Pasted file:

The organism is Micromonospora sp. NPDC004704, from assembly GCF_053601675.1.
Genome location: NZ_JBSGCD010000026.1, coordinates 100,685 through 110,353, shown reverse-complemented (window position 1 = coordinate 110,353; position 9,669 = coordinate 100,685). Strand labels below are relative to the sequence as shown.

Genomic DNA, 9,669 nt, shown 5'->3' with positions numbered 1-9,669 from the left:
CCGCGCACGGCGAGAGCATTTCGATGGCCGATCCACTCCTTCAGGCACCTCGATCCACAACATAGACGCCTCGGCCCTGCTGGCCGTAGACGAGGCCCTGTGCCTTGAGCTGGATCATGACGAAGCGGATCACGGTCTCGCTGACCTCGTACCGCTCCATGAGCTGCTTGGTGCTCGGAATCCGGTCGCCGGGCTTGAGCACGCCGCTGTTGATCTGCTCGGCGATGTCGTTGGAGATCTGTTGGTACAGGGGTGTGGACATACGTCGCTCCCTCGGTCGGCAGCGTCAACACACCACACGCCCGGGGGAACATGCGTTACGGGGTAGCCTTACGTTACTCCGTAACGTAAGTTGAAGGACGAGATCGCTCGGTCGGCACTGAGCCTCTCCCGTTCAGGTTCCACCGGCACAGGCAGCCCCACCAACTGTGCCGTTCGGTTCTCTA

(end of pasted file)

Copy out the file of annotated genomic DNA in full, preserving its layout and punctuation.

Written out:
The organism is Micromonospora sp. NPDC004704, from assembly GCF_053601675.1.
Genome location: NZ_JBSGCD010000026.1, coordinates 100,685 through 110,353, shown reverse-complemented (window position 1 = coordinate 110,353; position 9,669 = coordinate 100,685). Strand labels below are relative to the sequence as shown.

Genomic DNA, 9,669 nt, shown 5'->3' with positions numbered 1-9,669 from the left:
CCGCGCACGGCGAGAGCATTTCGATGGCCGATCCACTCCTTCAGGCACCTCGATCCACAACATAGACGCCTCGGCCCTGCTGGCCGTAGACGAGGCCCTGTGCCTTGAGCTGGATCATGACGAAGCGGATCACGGTCTCGCTGACCTCGTACCGCTCCATGAGCTGCTTGGTGCTCGGAATCCGGTCGCCGGGCTTGAGCACGCCGCTGTTGATCTGCTCGGCGATGTCGTTGGAGATCTGTTGGTACAGGGGTGTGGACATACGTCGCTCCCTCGGTCGGCAGCGTCAACACACCACACGCCCGGGGGAACATGCGTTACGGGGTAGCCTTACGTTACTCCGTAACGTAAGTTGAAGGACGAGATCGCTCGGTCGGCACTGAGCCTCTCCCGTTCAGGTTCCACCGGCACAGGCAGCCCCACCAACTGTGCCGTTCGGTTCTCTA